2. In advance of your next book release, give away review copies to people on your list. CJ Lyons gives away fifty books at a time to her street team (out of a pool of 200, so she’s not asking the same people for an advance review all the time. She published eight books last year.*)

Some churlish people think there’s something wrong with reviews appearing as soon as a book is published. That’s not cheating. It’s actually standard practice in publishing to give out advance review copies (ARCS). Every publishing house gears their publication dates to when reviews can appear in major publications. CJ Lyons admits she’s received a three-star review from a street team member, so obviously membership in her cult doesn’t equal idolatry for every book.

3. Speaking of standard practices, send out more review copies to book bloggers and review sites. Sharing an epub file or a kindle mobi costs you nothing so there’s no reason to hold back. I’ve switched my thinking about paperbacks recently, too, so my focus with CreateSpace is usually (though not always) for promotional purposes and much less for direct sales. I always send signed paperbacks to influential people, editorial team members and people who have inspired me as a special thanks.

4. Write something that is meant as an introduction to your flavor and make it extremely cheap or free forever. It doesn’t have to be long but make sure you show off. Here’s a NSFW example from Johnny B. Truant. He says this one essay about our place in the universe gets 60 downloads a day. It takes just a few minutes to read, but he’s spreading his word and beginning induction into his cult.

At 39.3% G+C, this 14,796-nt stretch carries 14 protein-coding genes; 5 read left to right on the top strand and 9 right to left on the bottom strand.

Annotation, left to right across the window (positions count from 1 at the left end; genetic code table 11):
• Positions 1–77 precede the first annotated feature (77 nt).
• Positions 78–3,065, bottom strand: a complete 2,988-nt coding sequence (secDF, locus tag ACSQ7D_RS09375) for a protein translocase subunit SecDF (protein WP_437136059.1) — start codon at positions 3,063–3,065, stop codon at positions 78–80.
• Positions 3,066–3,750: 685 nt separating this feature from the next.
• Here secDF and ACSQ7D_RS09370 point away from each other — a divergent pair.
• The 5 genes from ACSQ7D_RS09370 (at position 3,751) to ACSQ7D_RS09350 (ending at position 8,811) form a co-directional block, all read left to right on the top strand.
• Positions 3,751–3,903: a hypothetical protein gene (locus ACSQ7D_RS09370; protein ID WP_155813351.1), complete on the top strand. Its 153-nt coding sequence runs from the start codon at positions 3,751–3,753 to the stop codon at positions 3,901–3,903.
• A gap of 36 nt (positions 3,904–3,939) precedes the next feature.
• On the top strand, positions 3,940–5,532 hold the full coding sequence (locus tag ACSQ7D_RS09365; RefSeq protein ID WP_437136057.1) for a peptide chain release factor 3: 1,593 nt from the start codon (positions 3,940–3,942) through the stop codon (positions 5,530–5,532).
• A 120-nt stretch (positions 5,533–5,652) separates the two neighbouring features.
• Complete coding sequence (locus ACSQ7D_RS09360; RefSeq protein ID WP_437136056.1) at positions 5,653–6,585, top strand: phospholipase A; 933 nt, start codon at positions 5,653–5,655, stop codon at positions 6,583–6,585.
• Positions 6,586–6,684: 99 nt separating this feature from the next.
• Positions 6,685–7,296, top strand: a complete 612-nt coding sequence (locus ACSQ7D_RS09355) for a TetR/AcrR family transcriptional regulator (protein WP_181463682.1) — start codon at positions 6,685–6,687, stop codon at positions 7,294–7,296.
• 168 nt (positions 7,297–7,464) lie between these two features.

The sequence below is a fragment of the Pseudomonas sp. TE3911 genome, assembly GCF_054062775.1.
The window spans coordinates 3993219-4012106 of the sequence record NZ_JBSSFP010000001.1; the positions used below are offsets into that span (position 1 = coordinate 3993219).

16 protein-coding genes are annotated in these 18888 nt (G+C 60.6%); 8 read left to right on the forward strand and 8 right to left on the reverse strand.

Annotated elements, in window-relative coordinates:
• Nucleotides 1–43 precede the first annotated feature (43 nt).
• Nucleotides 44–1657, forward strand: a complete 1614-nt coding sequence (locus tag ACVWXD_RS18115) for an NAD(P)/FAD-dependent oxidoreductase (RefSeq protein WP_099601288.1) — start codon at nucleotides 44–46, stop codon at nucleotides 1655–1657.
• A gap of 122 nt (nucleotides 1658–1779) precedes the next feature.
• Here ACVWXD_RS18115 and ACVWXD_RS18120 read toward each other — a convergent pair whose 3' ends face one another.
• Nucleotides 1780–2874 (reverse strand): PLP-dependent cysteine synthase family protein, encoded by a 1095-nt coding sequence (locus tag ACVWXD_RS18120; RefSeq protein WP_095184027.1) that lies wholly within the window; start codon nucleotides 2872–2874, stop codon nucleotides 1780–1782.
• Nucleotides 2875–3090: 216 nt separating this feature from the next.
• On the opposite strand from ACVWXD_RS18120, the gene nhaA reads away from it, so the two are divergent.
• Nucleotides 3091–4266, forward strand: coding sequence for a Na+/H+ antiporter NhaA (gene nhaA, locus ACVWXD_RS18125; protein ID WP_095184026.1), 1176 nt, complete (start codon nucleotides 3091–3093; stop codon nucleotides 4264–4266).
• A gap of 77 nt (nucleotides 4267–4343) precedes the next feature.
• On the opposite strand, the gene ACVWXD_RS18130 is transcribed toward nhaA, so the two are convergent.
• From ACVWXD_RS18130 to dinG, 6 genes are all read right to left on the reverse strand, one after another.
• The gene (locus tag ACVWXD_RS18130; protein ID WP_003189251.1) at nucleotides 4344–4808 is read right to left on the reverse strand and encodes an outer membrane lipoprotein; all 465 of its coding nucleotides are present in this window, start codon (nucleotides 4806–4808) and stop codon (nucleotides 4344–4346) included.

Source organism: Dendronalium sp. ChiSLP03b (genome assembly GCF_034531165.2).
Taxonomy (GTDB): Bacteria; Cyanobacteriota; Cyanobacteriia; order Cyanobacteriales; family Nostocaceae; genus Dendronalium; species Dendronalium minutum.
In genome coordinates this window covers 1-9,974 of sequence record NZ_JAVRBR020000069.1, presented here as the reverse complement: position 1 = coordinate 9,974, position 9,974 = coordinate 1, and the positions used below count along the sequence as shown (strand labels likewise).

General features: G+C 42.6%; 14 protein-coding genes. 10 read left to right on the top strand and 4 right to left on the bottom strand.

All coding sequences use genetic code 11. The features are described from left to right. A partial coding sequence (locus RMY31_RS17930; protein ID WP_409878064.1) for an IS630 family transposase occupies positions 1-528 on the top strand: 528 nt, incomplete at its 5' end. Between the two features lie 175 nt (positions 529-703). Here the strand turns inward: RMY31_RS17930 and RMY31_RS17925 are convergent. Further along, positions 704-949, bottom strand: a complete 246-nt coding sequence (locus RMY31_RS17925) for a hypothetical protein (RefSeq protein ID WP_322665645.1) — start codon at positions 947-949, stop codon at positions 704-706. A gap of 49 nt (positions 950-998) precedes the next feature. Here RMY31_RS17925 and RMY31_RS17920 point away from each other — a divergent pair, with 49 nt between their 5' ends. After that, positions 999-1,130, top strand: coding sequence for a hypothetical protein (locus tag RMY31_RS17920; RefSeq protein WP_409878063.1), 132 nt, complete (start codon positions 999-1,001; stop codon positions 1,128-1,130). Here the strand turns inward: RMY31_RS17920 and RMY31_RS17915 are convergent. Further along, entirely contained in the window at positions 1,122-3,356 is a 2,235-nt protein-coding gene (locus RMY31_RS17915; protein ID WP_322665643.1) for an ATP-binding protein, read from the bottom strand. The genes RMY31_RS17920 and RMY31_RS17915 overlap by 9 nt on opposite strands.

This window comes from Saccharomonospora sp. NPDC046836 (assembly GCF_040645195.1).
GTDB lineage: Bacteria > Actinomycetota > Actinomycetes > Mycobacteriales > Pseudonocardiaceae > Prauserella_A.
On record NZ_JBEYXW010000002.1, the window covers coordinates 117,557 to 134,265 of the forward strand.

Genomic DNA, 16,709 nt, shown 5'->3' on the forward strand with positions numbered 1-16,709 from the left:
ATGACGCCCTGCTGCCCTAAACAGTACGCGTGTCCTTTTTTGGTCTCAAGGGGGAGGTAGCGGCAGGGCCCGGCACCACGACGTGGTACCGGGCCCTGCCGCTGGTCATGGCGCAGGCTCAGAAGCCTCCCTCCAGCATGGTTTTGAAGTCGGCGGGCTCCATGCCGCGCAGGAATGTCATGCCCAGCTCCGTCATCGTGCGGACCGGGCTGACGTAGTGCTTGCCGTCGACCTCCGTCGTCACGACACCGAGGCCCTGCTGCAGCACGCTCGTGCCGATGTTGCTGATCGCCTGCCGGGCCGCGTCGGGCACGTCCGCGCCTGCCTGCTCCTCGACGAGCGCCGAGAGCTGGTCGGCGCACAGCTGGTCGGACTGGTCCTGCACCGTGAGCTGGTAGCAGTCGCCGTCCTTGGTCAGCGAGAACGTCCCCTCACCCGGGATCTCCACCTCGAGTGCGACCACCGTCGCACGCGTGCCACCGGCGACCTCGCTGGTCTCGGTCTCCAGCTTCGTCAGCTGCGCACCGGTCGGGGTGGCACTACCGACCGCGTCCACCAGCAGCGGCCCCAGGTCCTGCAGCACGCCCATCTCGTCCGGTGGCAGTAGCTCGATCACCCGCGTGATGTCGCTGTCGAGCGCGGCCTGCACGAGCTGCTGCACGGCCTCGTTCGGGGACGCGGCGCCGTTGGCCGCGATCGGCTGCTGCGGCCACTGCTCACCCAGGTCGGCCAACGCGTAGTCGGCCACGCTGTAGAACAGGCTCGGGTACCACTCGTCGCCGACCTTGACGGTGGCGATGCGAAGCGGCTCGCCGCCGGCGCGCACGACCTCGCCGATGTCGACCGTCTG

Naturally, some authors will object to these strategies. I’ve anticipated objections so…

SKEET SHOOTING

PULL! But giving away free books devalues my art!

BLAM! What devalues your art is, though no doubt brilliant, it’s sitting unread. Your light is hiding under a bushel of entitlement. To burn that bushel: Get generous, make friends, build a list and inspire a network.

PULL! But I don’t want a “cult”. 

BLAM! Don’t get so deep in the metaphor that you miss the tasty cheesecake. Chuck Pahlaniuk’s fans really are called “The Cult” but they haven’t established an armed, fortified compound. They’re just really into Chuck’s books…okay, and possibly punching each other in the face. But who isn’t into Fight Club?

PULL! I want my success to happen organically so it’s not a flash-in-the-pan cult of personality.